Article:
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Rating Agencies Under Fire- Again

The New Republic has posted an article by Alex Klein this week on failed (so far) efforts to enact a more rational regulatory framework for the rating agencies, which are in the news again as the threat of a downgrade for America’s AAA credit rating looms.

I shared with Alex my surprise that the rating agencies continue to escape meaningful reform to address the failures that contributed to the 2009 financial crisis, and to evade the responsibility for future RMBS opinions that would have been conferred by “expert status.” 

Under the Dodd-Frank financial reform bill, which marked its 1st anniversary earlier this month, the agencies were required to accept liability for their ratings of asset-backed securities, including mortgage bonds.  As part of Dodd-Frank implementation, the SEC required bond issuers to include rating agency opinions in offering documents.  But after the rating agencies refused to accept expert status and effectively froze the market, the SEC extended the implementation deadline indefinitely.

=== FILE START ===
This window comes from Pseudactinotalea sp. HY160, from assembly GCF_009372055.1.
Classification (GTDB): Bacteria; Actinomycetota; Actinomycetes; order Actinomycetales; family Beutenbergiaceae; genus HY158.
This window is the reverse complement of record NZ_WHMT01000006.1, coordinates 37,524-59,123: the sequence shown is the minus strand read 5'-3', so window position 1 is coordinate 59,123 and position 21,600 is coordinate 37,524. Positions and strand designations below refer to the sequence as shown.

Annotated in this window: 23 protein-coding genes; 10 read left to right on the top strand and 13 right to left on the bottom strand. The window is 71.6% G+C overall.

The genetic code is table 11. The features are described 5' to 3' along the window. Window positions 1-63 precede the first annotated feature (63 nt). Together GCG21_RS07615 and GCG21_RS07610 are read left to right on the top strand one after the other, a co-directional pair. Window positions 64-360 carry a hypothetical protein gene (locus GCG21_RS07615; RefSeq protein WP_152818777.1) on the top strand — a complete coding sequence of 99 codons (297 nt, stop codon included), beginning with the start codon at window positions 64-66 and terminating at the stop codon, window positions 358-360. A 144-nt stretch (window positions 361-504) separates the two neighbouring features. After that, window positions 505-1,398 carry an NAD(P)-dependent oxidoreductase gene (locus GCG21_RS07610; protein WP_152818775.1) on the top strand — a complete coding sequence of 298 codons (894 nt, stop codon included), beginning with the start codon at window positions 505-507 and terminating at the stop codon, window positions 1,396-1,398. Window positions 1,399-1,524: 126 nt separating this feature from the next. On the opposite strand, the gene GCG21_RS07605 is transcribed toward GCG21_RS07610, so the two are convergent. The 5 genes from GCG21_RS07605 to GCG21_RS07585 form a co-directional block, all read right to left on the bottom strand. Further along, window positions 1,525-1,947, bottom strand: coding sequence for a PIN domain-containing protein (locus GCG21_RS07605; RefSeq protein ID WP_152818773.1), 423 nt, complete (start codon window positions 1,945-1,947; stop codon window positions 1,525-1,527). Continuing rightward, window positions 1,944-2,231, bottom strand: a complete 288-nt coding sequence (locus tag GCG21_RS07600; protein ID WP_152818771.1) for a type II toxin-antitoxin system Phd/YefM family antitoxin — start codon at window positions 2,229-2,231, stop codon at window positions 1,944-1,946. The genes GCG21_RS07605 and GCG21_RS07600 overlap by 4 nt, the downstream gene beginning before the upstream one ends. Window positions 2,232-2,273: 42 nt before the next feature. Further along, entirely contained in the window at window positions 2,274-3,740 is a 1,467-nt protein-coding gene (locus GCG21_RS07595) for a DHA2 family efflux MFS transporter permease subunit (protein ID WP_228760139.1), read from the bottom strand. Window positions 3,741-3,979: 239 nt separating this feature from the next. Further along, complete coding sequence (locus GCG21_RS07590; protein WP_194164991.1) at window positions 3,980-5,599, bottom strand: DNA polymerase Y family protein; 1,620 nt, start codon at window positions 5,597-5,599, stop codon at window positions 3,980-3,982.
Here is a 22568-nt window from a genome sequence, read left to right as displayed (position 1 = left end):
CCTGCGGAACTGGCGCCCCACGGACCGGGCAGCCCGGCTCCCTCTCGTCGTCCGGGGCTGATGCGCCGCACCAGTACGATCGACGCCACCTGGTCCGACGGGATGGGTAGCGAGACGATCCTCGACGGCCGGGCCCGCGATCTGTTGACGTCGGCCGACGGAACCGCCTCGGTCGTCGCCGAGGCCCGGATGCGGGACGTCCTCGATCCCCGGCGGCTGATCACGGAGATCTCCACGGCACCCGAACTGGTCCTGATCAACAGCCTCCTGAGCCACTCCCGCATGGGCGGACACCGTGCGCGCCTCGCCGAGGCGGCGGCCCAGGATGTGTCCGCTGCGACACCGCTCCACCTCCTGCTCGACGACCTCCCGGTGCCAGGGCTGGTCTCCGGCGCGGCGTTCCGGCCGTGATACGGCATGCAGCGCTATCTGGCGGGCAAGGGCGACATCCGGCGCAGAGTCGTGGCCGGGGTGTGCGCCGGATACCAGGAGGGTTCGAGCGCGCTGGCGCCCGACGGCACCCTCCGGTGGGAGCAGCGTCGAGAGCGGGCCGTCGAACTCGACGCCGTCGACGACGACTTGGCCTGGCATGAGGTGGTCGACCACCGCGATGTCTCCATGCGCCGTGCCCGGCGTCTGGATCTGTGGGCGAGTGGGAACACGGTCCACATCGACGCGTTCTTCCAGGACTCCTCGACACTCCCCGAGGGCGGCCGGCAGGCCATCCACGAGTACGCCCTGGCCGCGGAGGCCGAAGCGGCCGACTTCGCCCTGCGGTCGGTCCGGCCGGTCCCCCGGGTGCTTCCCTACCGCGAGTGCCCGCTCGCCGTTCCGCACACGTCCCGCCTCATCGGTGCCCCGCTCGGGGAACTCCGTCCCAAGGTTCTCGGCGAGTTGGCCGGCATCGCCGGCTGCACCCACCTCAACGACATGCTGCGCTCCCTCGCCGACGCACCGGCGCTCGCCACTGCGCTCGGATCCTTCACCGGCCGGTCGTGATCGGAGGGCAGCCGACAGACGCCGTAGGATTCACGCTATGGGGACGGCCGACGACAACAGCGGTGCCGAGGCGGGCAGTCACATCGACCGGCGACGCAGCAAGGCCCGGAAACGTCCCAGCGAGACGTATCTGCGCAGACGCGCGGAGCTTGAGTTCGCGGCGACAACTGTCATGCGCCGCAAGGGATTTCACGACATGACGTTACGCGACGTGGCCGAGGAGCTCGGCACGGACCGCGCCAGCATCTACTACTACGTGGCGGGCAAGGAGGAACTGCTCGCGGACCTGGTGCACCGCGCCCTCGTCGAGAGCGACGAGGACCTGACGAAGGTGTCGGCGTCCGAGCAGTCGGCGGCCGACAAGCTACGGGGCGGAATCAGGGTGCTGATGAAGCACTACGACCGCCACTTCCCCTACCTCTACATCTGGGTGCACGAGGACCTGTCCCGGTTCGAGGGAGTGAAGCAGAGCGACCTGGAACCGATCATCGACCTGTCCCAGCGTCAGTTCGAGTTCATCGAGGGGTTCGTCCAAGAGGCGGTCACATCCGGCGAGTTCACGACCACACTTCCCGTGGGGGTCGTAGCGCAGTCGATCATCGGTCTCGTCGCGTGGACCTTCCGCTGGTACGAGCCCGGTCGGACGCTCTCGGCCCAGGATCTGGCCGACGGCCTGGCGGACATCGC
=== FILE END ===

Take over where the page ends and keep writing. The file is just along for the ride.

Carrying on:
I’ve commented before on the SEC’s failure to bring about meaningful change in the way the rating agencies operate.  Don’t get me wrong – I respect some of the agencies and many of the professionals who work for them.  But the lack of clear, transparent standards for how mortgage-backed bonds should be rated is one cause of the investor uncertainty slowing the recuperation of the RMBS market – and creation of uniform standards and imposition of accountability can only be done through regulatory action.